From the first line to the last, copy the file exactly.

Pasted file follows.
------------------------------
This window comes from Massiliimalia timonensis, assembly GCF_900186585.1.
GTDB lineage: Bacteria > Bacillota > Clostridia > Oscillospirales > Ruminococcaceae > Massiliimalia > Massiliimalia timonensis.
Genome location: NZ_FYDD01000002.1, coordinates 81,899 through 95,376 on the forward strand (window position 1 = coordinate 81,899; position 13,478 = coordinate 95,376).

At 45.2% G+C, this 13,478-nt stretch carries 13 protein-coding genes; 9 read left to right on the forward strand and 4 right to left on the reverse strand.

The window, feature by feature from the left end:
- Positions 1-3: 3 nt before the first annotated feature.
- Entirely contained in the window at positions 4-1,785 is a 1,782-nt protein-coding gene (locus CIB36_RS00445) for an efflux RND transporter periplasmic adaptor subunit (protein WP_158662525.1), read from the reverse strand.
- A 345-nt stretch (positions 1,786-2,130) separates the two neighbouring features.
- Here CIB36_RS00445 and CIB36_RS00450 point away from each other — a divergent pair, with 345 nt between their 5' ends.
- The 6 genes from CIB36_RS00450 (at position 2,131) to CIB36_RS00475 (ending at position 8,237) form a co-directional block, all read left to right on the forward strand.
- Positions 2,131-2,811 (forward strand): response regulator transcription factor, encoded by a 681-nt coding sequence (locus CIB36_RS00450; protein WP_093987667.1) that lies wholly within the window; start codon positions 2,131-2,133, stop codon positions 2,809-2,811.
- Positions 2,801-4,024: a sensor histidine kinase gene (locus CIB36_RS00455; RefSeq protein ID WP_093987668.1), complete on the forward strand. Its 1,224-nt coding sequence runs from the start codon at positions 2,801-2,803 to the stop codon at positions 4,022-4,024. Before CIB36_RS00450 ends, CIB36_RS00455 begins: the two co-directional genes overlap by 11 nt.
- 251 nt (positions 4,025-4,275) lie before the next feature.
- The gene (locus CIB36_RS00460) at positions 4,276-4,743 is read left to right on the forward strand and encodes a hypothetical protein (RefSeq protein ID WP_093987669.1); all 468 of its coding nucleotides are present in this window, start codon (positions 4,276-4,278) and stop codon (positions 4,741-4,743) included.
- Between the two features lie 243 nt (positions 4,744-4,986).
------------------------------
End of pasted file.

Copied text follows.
This window comes from Massiliimalia timonensis, assembly GCF_900186585.1.
GTDB lineage: Bacteria > Bacillota > Clostridia > Oscillospirales > Ruminococcaceae > Massiliimalia > Massiliimalia timonensis.
Genome location: NZ_FYDD01000002.1, coordinates 81,899 through 95,376 on the forward strand (window position 1 = coordinate 81,899; position 13,478 = coordinate 95,376).

At 45.2% G+C, this 13,478-nt stretch carries 13 protein-coding genes; 9 read left to right on the forward strand and 4 right to left on the reverse strand.

The window, feature by feature from the left end:
- Positions 1-3: 3 nt before the first annotated feature.
- Entirely contained in the window at positions 4-1,785 is a 1,782-nt protein-coding gene (locus CIB36_RS00445) for an efflux RND transporter periplasmic adaptor subunit (protein WP_158662525.1), read from the reverse strand.
- A 345-nt stretch (positions 1,786-2,130) separates the two neighbouring features.
- Here CIB36_RS00445 and CIB36_RS00450 point away from each other — a divergent pair, with 345 nt between their 5' ends.
- The 6 genes from CIB36_RS00450 (at position 2,131) to CIB36_RS00475 (ending at position 8,237) form a co-directional block, all read left to right on the forward strand.
- Positions 2,131-2,811 (forward strand): response regulator transcription factor, encoded by a 681-nt coding sequence (locus CIB36_RS00450; protein WP_093987667.1) that lies wholly within the window; start codon positions 2,131-2,133, stop codon positions 2,809-2,811.
- Positions 2,801-4,024: a sensor histidine kinase gene (locus CIB36_RS00455; RefSeq protein ID WP_093987668.1), complete on the forward strand. Its 1,224-nt coding sequence runs from the start codon at positions 2,801-2,803 to the stop codon at positions 4,022-4,024. Before CIB36_RS00450 ends, CIB36_RS00455 begins: the two co-directional genes overlap by 11 nt.
- 251 nt (positions 4,025-4,275) lie before the next feature.
- The gene (locus CIB36_RS00460) at positions 4,276-4,743 is read left to right on the forward strand and encodes a hypothetical protein (RefSeq protein ID WP_093987669.1); all 468 of its coding nucleotides are present in this window, start codon (positions 4,276-4,278) and stop codon (positions 4,741-4,743) included.
- Between the two features lie 243 nt (positions 4,744-4,986).